Additionally, EUthyroid has developed a dried blood spot (DBS) Tg ELISA assay to analyse DBS cards of pregnant women and women of reproductive age (WRA) collected from various IDD monitoring studies across Europe, and to further cross-validate a reference range. Moreover, an intra-individual variation in DBS Tg study in 25 healthy adults has been conducted and finalised, the collected serum and DBS samples will be analysed to assess intra-individual variation and variation between the analysis methods.

Data from the Netherlands, UK and Spain have been brought together, harmonised and integrated into one large dataset that will enable us to study the effects of low maternal iodine on child neurodevelopment using large numbers while also taking into account differences between the countries. The dataset includes data on almost 9,000 pregnant women with 3,000 additional urinary iodine measurements obtained.

A proof-of-principle study has been performed on the effects of thyroid function on child IQ and the risk of behavioural disorders in over 9,500 mothers and their children. Results showed that both low and high maternal thyroid hormone levels during early pregnancy are associated with a lower child IQ and a higher risk of autism.

In order to provide evidence for IDD prevention and monitoring programmes in Europe a preliminary model structure of a decision-analytic model was developed and expert input and systematic literature searches undertaken to parameterise the model.

Policy makers, stakeholders and the general public have been targeted through a range of media including a project website, conference presentations, articles in national press and television interviews. Regional monitors have identified and contacted relevant national health authorities towards bringing about policy change in Europe.

Progress beyond the state of the art and expected potential impact (including the socio-economic impact and the wider societal implications of the project so far)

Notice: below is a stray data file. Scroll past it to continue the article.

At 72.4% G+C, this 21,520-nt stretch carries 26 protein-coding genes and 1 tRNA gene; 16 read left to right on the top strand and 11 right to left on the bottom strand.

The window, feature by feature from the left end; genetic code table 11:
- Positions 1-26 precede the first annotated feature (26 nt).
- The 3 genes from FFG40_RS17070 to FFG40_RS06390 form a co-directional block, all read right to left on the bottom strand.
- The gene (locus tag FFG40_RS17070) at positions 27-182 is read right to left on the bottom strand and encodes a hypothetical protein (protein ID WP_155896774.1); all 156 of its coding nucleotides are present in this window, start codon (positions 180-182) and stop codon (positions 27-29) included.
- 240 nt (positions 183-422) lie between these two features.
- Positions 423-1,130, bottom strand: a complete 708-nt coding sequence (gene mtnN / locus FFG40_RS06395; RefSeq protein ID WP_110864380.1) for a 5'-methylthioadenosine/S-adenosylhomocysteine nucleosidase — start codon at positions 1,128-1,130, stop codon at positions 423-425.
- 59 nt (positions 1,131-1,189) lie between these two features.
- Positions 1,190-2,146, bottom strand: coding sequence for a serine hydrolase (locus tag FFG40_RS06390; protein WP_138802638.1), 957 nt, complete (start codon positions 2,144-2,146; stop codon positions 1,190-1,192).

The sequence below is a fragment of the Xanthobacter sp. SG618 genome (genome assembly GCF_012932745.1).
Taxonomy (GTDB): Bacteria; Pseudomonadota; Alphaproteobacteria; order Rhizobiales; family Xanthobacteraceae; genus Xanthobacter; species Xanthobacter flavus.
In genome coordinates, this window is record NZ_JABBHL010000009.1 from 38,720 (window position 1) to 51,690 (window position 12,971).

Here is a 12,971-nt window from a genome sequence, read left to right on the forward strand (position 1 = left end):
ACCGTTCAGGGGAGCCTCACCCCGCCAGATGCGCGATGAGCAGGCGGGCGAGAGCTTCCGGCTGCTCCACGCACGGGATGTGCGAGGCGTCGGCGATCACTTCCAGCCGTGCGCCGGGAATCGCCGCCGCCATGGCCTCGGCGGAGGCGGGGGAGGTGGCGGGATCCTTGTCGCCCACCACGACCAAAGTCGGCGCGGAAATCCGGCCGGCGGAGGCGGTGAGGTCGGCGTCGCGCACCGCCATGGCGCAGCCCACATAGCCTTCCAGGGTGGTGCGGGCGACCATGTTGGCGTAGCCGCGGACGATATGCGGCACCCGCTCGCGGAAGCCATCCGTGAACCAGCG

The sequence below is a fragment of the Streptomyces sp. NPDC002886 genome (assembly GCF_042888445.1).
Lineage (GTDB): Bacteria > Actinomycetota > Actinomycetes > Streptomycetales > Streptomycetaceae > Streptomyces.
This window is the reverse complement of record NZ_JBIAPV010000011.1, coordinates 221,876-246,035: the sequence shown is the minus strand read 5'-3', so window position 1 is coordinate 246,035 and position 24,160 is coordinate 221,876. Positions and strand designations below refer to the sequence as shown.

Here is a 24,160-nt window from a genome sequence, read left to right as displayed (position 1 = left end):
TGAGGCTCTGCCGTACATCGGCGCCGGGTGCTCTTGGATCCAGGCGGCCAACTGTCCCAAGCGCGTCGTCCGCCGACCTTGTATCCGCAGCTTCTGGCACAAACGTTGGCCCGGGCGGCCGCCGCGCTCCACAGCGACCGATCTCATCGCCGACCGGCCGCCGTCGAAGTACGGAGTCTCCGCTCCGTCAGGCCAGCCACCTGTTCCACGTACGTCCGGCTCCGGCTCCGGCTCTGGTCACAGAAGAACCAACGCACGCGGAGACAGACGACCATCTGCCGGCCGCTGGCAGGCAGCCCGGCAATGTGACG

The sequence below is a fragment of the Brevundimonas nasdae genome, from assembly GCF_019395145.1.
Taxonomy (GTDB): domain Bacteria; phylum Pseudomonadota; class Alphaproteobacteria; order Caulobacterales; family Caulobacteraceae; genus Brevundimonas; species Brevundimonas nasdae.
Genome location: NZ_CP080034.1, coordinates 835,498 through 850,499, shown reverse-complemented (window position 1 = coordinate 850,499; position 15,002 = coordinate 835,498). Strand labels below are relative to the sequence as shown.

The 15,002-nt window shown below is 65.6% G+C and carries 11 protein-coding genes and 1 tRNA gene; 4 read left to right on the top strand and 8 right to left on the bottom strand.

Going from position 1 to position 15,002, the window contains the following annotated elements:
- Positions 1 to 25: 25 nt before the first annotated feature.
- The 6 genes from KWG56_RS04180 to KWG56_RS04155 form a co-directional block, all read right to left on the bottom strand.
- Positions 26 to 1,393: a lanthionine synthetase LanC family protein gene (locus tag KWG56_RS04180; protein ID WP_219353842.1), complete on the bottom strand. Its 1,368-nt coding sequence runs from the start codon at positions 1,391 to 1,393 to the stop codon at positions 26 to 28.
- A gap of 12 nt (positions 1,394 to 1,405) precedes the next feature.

EUthyroid aims to progress beyond the state of the art of fragmented national strategies towards iodine deficiency prevention through the harmonisation of: existing registry data; guidelines for study conduction; training of study staff and measurement of samples. At the EUthyroid policy meeting, which took place in Brussels in April 2016, it was clearly stated that the EC will not harmonise national legislation, therefore the focus shifts to working towards voluntarily harmonised national activities to provide the project's impact.

This is effectively underpinned by
• a joint European database for registry data and standardised IDD monitoring studies using geocoding to improve comparability and promote the first European map of iodine status and thyroid disease load.
• resources and training tools to support harmonisation of studies
• a new DBS Tg assay facilitating sample collection, storage and handling

EUthyroid is currently engaged in coordinating national monitors from 24 European countries to support 45 IDD monitoring studies, which will yield comparable data for individual iodine status, using urinary iodine concentration (UIC). This will provide the most in-depth analysis of iodine deficiency and health outcomes in a moderate and mild iodine deficient region and provide a sound foundation of data to fill the current lack of health outcome research, which is considered the major stumbling block to initiate national monitoring studies.